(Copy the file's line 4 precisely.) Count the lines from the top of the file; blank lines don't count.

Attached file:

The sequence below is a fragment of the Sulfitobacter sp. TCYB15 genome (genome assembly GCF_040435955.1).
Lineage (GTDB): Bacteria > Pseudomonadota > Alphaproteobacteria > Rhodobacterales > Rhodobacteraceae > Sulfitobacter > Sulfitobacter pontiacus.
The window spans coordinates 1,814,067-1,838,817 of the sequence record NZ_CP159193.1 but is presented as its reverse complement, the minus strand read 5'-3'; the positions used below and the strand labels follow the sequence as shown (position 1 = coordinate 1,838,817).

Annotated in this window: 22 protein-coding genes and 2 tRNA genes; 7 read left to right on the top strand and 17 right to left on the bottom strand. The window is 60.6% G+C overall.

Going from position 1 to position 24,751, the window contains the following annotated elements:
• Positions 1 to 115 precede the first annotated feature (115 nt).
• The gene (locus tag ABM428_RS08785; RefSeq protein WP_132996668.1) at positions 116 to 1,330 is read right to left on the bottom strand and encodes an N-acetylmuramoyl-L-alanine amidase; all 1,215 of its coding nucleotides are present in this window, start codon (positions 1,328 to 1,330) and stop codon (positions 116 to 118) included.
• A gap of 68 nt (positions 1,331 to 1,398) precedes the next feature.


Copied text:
Annotated in this window: 22 protein-coding genes and 2 tRNA genes; 7 read left to right on the top strand and 17 right to left on the bottom strand. The window is 60.6% G+C overall.